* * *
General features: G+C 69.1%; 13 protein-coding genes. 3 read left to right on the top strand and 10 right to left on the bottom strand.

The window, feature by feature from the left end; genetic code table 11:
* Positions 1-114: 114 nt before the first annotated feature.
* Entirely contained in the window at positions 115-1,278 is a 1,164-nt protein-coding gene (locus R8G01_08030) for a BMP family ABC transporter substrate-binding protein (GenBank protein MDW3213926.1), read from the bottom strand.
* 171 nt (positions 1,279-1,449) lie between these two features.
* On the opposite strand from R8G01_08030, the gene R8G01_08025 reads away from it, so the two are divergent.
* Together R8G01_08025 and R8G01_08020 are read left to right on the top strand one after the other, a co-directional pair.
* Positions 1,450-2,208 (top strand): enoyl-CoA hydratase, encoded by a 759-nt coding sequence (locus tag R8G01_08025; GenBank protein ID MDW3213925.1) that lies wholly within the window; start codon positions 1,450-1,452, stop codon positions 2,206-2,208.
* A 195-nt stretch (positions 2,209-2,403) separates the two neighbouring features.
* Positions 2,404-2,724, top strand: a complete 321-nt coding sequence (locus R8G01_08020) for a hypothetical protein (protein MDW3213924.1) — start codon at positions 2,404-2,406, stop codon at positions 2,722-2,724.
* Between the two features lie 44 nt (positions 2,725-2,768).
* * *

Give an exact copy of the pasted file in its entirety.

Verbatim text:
General features: G+C 69.1%; 13 protein-coding genes. 3 read left to right on the top strand and 10 right to left on the bottom strand.

The window, feature by feature from the left end; genetic code table 11:
* Positions 1-114: 114 nt before the first annotated feature.
* Entirely contained in the window at positions 115-1,278 is a 1,164-nt protein-coding gene (locus R8G01_08030) for a BMP family ABC transporter substrate-binding protein (GenBank protein MDW3213926.1), read from the bottom strand.
* 171 nt (positions 1,279-1,449) lie between these two features.
* On the opposite strand from R8G01_08030, the gene R8G01_08025 reads away from it, so the two are divergent.
* Together R8G01_08025 and R8G01_08020 are read left to right on the top strand one after the other, a co-directional pair.
* Positions 1,450-2,208 (top strand): enoyl-CoA hydratase, encoded by a 759-nt coding sequence (locus tag R8G01_08025; GenBank protein ID MDW3213925.1) that lies wholly within the window; start codon positions 1,450-1,452, stop codon positions 2,206-2,208.
* A 195-nt stretch (positions 2,209-2,403) separates the two neighbouring features.
* Positions 2,404-2,724, top strand: a complete 321-nt coding sequence (locus R8G01_08020) for a hypothetical protein (protein MDW3213924.1) — start codon at positions 2,404-2,406, stop codon at positions 2,722-2,724.
* Between the two features lie 44 nt (positions 2,725-2,768).